15. See United States v. Rosen, 445 F.Supp.2d 602 (E.D. Va. 2006) (full-text); Jerry Markon, "U.S. Drops Case Against Ex-Lobbyists," Wash. Post, May 2, 2009, at A1 (stating the case is the first prosecution under the Espionage Act against civilians not employed by the government).
  16. See William E. Lee, "Deep Background: Journalists, Sources, and the Perils of Leaking," 57 Am. U.L. Rev. 1453, 1519 (2007) (opining that "the conspiracy charge especially threatens reporter-source transactions where the reporter promises not to disclose the identity of the source").
  17. "Time to Call It Quits," Wash. Post, Mar. 11, 2009 (editorial urging Attorney General to drop charges).
  18. See William E. Lee, "Probing Secrets: The Press and Inchoate Liability for Newsgathering Crimes," 36 Am. J. Crim. L. 129, 132-34 (2009). The solicitation theory relied on a 2008 U.S. Supreme Court case finding that solicitation of an illegal transaction is not speech deserving of First Amendment protection. United States v. Williams, 553 U.S. 285 (2008) (full-text). See id. at 133 (citing Brief of the United States at 43-44, United States v. Rosen, 557 F.3d 192 (4th Cir. 2008) (No. 08-4358)). Williams had to do with solicitation of child pornography, but Justice Scalia posed as a rhetorical question whether Congress could criminalize solicitation of information thought to be covered by the Espionage Act:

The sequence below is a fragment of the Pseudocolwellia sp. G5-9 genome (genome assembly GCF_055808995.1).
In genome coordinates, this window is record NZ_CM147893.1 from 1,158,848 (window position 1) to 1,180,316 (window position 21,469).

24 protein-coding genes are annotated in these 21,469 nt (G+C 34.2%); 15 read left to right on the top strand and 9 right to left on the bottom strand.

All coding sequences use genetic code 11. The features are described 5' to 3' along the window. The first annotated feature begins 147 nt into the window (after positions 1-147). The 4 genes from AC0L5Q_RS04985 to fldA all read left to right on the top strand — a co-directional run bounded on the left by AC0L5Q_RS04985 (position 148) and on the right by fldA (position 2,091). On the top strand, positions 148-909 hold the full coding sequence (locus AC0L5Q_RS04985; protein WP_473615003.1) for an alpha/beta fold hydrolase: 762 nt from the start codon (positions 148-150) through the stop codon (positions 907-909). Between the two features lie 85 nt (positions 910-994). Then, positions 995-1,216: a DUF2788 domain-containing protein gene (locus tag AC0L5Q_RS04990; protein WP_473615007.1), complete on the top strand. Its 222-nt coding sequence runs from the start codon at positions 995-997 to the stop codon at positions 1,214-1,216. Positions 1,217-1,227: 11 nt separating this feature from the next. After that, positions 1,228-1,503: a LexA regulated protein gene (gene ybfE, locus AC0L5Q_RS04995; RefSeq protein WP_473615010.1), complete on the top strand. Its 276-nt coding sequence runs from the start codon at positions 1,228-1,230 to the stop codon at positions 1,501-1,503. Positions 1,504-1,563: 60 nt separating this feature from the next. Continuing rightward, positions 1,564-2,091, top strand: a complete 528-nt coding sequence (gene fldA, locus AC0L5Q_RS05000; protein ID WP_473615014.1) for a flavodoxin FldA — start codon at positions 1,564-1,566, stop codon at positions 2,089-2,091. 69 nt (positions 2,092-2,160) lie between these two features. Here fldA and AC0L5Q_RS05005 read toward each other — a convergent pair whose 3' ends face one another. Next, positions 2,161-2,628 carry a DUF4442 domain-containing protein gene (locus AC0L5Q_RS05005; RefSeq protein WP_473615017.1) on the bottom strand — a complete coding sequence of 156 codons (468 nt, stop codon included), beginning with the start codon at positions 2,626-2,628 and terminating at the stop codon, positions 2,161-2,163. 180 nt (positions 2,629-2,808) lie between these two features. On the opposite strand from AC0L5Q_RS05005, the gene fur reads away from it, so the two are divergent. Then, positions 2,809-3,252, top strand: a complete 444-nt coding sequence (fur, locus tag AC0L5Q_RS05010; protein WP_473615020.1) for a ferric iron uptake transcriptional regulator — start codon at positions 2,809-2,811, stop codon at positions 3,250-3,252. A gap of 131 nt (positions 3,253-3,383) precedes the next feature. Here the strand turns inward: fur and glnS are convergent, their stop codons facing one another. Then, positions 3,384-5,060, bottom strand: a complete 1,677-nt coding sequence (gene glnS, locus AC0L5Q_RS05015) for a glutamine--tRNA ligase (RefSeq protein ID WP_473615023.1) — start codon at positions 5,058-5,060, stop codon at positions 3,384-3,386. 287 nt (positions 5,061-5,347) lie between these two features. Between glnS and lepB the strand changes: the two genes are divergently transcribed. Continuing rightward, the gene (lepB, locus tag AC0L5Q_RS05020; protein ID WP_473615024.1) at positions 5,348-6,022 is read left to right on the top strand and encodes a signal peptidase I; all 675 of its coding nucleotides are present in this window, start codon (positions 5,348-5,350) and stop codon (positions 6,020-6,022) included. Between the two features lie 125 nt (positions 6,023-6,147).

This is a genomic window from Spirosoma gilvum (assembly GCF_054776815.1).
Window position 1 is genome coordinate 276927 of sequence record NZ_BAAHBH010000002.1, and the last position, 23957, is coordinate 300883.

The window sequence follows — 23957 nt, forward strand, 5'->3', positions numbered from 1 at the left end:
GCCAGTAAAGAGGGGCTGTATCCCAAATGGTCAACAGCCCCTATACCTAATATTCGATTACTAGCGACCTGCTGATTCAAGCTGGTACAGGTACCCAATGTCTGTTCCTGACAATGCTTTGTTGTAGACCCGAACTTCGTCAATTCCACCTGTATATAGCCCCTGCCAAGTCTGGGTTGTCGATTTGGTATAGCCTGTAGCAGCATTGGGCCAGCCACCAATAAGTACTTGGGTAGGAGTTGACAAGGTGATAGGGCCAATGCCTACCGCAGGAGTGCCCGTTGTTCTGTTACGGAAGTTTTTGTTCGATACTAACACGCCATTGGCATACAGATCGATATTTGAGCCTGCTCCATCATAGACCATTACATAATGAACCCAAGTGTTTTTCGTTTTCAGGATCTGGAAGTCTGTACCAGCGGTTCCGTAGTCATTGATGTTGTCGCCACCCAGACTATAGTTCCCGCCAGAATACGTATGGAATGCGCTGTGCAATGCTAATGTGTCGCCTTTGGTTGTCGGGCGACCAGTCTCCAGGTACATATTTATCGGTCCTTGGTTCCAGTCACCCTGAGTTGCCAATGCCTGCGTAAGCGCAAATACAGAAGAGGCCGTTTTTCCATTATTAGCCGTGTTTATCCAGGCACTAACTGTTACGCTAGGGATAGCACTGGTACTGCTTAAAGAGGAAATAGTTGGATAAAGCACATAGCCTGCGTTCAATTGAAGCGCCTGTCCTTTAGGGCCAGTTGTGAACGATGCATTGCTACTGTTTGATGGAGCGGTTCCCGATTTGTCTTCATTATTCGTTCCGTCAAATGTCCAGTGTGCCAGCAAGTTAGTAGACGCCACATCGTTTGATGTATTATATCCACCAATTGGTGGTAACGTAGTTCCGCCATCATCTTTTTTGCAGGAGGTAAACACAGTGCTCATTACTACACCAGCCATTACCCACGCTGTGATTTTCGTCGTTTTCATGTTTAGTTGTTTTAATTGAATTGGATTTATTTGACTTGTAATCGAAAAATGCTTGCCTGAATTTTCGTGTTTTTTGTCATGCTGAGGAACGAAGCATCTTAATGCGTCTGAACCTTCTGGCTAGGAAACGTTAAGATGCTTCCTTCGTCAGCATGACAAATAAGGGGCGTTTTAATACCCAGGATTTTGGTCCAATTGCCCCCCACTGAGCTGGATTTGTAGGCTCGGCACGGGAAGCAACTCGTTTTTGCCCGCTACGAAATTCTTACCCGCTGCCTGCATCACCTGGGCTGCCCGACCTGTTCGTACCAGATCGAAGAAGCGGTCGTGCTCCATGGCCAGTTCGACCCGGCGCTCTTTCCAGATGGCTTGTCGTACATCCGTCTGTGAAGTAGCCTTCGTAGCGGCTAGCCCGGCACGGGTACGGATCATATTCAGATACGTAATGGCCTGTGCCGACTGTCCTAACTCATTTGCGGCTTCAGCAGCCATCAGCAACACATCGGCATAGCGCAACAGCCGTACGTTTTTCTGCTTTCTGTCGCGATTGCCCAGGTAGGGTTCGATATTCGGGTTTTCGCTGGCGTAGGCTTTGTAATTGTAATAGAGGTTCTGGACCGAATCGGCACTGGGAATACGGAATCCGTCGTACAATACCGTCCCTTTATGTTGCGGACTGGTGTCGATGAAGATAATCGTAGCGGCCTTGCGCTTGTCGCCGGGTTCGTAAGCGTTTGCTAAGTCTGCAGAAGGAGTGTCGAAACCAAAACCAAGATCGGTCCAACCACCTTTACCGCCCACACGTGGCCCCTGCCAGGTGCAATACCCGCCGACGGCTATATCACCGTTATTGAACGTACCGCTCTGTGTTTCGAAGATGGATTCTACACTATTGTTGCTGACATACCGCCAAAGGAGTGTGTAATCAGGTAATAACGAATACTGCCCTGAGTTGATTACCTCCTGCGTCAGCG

Is Congress prohibited from punishing those who attempt to acquire what they believe to be national-security documents, but which are actually fakes? To ask is to answer.

    Williams at 304.

  19. See Markon, supra (quoting Dana J. Boente, the acting U.S. attorney in Alexandria, VA, where the trial was scheduled to take place). The judge found the scienter requirement of 18 U.S.C. §793 to require that the defendants must have reason to believe the communication of the information at issue "could be used to the injury of the United States or to the advantage of any foreign nation." 445 F. Supp. 2d at 639. Moreover, the judge limited the definition of "information related to the national defense" to information that is "potentially damaging to the United States or . . . useful to an enemy of the United States." Id. (citing United States v. Morison, 844 F.2d 1057, 1084 (4th Cir. 1988) (Wilkinson, J., concurring)).